They don’t make them like that anymore. The movies. The likes of movies they made in late 80s and early 90s – things were quite black & white. There were heroes to bash up villains and romance heroines. There were heroines to romance with heroes and bath under waterfalls. There were hero’s sisters for reasons well known. There were comedians. There were villains.
These days, there is no clarity. Everyone is a bit of everything. Unless off course you are Abhishek Bacchan. In that case, you are Amitabh Bacchan’s son. Irrespective of anything.
Hence whenever such a movie which is a reminiscence of movies in that era is about to be released, expectations go up. My expectations.
Because at this age which is called midlife, I am sick of all those grey colored movies where there is no clear cut hero or a villain, where Vidya Balan is said to be hero of her movies and Tiger Shroff plays hero/heroine opposite/ alongside Kriti Sanon.
I am sick of grey color. The “you may be making half of the money your friends are making but look at the brighter side, you do not have much to do at work as well” or “I know your grey hair make you look older than what you are but at least you still have some left on your head” or “You cannot get everything in life, be happy what you have” phenomena.
I would rather have black & white of youth. I would rather have a hero who is all good and a villain who is all bad. Grey is sickeningly real. Movies should be all about a fantasy world.
Hence when I first watched promos of MSG: The Messenger, I was filled with hope. Finally I was going to get a chance to watch a movie which had the potential to join the ranks of Gunda, Jeene Nahi Doonga, Desh Drohi, Jaani Dushman: Ek Anokhi Kahani and a few more. Promos looked delicious.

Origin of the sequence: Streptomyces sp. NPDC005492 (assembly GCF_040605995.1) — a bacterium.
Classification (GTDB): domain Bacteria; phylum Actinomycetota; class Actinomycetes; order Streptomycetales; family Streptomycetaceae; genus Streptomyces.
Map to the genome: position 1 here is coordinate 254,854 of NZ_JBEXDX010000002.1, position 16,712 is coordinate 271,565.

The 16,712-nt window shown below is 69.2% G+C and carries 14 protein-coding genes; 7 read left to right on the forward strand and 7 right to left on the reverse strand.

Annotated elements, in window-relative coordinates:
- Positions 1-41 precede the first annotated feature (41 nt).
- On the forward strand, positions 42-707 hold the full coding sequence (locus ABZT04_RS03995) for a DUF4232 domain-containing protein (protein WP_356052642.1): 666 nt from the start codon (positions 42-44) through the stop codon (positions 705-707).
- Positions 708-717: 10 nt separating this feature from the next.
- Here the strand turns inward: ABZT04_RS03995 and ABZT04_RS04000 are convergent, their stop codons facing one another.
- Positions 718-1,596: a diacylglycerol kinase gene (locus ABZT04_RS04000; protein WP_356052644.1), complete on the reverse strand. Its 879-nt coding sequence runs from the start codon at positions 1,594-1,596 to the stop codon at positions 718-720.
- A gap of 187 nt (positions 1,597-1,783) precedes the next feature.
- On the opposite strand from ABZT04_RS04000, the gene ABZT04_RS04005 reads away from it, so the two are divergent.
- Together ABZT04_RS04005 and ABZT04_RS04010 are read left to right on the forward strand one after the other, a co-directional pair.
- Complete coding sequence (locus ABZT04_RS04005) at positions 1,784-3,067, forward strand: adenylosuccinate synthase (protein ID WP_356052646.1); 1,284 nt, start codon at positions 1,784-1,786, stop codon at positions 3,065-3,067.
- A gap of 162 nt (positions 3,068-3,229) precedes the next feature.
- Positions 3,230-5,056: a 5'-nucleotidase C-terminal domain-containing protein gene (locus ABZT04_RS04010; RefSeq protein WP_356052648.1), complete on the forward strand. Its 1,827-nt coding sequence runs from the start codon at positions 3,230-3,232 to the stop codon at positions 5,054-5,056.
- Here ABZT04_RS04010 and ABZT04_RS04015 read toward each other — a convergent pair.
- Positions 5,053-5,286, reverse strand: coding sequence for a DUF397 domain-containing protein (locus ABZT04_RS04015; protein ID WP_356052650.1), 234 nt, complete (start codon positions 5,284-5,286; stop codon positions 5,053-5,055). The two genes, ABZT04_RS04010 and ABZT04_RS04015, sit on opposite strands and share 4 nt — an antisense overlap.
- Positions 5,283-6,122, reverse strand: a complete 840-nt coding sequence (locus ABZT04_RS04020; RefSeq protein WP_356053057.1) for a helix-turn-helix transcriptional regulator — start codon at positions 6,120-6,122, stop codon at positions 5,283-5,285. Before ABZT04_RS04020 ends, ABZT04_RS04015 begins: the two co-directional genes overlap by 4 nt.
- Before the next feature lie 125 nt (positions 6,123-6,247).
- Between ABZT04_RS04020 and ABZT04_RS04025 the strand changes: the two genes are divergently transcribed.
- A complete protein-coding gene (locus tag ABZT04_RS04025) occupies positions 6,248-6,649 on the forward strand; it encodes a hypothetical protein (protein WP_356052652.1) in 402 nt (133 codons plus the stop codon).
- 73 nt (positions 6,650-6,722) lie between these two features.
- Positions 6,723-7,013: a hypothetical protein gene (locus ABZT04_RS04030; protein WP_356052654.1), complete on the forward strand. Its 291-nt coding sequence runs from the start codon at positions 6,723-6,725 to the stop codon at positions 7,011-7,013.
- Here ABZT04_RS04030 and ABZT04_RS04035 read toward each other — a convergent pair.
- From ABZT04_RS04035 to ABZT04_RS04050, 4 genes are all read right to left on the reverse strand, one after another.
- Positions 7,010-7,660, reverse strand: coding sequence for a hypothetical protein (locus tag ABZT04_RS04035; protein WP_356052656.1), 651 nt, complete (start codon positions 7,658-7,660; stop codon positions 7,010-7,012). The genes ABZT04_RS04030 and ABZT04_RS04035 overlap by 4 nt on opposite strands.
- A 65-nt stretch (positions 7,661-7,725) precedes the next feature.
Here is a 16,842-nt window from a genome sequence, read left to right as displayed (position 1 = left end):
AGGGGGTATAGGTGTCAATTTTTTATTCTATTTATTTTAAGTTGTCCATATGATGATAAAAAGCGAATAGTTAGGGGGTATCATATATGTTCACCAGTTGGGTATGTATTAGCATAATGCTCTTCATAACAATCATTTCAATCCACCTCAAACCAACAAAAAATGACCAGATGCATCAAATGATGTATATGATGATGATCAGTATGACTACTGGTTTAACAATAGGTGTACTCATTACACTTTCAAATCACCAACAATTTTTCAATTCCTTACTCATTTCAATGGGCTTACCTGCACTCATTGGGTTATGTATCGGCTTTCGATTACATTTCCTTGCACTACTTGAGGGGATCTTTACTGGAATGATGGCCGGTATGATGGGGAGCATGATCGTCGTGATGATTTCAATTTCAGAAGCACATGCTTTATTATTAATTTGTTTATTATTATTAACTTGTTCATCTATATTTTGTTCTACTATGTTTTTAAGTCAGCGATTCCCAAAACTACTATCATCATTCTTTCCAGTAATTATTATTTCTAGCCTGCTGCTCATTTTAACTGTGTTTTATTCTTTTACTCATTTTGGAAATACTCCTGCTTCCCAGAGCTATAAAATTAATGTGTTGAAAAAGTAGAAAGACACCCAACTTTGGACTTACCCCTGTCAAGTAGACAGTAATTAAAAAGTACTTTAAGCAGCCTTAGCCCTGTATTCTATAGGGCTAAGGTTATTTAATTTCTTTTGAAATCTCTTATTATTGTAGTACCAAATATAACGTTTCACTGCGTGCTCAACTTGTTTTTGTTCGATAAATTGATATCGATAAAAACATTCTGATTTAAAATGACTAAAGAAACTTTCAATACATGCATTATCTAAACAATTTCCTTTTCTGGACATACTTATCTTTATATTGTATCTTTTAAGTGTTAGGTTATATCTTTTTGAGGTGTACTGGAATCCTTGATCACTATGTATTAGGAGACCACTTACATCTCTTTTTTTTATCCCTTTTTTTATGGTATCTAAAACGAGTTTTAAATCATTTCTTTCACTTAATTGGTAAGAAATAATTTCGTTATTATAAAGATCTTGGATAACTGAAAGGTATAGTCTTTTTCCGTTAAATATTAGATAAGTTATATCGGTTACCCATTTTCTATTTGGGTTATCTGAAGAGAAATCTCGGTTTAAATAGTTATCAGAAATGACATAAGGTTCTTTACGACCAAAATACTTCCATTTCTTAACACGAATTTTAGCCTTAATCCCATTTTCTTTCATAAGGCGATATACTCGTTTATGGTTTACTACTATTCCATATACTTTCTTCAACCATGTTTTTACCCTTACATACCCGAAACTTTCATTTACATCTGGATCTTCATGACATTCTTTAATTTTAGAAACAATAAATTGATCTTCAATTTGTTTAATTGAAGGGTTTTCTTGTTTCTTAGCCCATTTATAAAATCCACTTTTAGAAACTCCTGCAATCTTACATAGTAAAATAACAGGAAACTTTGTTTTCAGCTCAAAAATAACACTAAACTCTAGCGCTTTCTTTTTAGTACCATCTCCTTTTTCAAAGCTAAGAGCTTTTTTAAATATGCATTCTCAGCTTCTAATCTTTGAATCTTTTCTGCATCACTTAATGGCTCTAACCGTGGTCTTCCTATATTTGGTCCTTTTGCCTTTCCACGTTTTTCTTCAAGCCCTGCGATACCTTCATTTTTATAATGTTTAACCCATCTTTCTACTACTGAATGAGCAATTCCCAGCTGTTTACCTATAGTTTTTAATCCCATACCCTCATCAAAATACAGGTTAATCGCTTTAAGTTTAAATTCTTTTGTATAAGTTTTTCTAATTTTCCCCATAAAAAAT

Finally, after some protests, the movie was released. Not everyone in this cruel world understands true art. The protesters must have been such people.
MSG is a story of a man crusading against the evils of this world – drugs being the foremost of them. MSG is the story of a man who is torch bearer of humanity. MSG is the story of a man who, in spite of all his powers, remains humble to the ground. What bigger proof that the fact that he adds insaan to his name, just to make people realize that he isn't (no, I am not going to say bear) God but human like all of us.
MSG, the movie, is an experience itself.
First, a glimpse of how the movie unfolds.
Movie begins with a song introducing star cast. As soon as it ends, there is another song with protagonist Pitaji /GuruJi pla
by Gurmeet Ram Rahim Singh Ji Insan, at the center of it.